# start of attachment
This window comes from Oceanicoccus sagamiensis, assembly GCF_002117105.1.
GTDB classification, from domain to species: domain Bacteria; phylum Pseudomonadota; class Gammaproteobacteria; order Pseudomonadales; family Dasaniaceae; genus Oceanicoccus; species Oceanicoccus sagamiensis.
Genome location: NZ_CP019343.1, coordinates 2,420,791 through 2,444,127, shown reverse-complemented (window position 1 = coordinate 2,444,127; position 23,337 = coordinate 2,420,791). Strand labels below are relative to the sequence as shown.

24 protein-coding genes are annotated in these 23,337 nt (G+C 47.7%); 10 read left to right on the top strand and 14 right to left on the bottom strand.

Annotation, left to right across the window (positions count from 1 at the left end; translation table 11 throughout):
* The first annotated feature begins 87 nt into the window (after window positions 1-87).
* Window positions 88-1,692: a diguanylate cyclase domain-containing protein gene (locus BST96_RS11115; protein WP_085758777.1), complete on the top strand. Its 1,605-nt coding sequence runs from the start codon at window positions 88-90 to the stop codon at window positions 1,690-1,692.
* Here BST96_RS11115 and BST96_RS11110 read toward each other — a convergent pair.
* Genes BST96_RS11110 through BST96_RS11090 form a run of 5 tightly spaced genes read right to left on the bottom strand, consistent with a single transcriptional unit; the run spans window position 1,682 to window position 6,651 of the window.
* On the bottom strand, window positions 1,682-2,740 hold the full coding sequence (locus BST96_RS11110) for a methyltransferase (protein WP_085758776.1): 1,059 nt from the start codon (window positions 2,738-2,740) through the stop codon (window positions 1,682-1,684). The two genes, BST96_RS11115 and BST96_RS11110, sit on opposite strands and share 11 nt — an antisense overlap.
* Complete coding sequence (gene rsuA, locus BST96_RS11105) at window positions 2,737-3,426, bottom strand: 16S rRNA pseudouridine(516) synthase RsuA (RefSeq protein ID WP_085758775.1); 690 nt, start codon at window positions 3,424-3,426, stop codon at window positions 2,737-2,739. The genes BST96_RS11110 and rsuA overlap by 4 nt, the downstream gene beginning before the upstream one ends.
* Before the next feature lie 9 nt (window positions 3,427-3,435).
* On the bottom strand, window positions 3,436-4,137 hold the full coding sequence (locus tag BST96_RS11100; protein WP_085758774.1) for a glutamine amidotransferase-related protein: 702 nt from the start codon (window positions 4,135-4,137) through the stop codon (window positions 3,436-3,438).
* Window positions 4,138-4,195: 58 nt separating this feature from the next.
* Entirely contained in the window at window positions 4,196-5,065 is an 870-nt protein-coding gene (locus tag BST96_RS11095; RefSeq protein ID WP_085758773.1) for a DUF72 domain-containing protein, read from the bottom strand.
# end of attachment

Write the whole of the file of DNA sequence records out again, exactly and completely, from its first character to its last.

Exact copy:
This window comes from Oceanicoccus sagamiensis, assembly GCF_002117105.1.
GTDB classification, from domain to species: domain Bacteria; phylum Pseudomonadota; class Gammaproteobacteria; order Pseudomonadales; family Dasaniaceae; genus Oceanicoccus; species Oceanicoccus sagamiensis.
Genome location: NZ_CP019343.1, coordinates 2,420,791 through 2,444,127, shown reverse-complemented (window position 1 = coordinate 2,444,127; position 23,337 = coordinate 2,420,791). Strand labels below are relative to the sequence as shown.

24 protein-coding genes are annotated in these 23,337 nt (G+C 47.7%); 10 read left to right on the top strand and 14 right to left on the bottom strand.

Annotation, left to right across the window (positions count from 1 at the left end; translation table 11 throughout):
* The first annotated feature begins 87 nt into the window (after window positions 1-87).
* Window positions 88-1,692: a diguanylate cyclase domain-containing protein gene (locus BST96_RS11115; protein WP_085758777.1), complete on the top strand. Its 1,605-nt coding sequence runs from the start codon at window positions 88-90 to the stop codon at window positions 1,690-1,692.
* Here BST96_RS11115 and BST96_RS11110 read toward each other — a convergent pair.
* Genes BST96_RS11110 through BST96_RS11090 form a run of 5 tightly spaced genes read right to left on the bottom strand, consistent with a single transcriptional unit; the run spans window position 1,682 to window position 6,651 of the window.
* On the bottom strand, window positions 1,682-2,740 hold the full coding sequence (locus BST96_RS11110) for a methyltransferase (protein WP_085758776.1): 1,059 nt from the start codon (window positions 2,738-2,740) through the stop codon (window positions 1,682-1,684). The two genes, BST96_RS11115 and BST96_RS11110, sit on opposite strands and share 11 nt — an antisense overlap.
* Complete coding sequence (gene rsuA, locus BST96_RS11105) at window positions 2,737-3,426, bottom strand: 16S rRNA pseudouridine(516) synthase RsuA (RefSeq protein ID WP_085758775.1); 690 nt, start codon at window positions 3,424-3,426, stop codon at window positions 2,737-2,739. The genes BST96_RS11110 and rsuA overlap by 4 nt, the downstream gene beginning before the upstream one ends.
* Before the next feature lie 9 nt (window positions 3,427-3,435).
* On the bottom strand, window positions 3,436-4,137 hold the full coding sequence (locus tag BST96_RS11100; protein WP_085758774.1) for a glutamine amidotransferase-related protein: 702 nt from the start codon (window positions 4,135-4,137) through the stop codon (window positions 3,436-3,438).
* Window positions 4,138-4,195: 58 nt separating this feature from the next.
* Entirely contained in the window at window positions 4,196-5,065 is an 870-nt protein-coding gene (locus tag BST96_RS11095; RefSeq protein ID WP_085758773.1) for a DUF72 domain-containing protein, read from the bottom strand.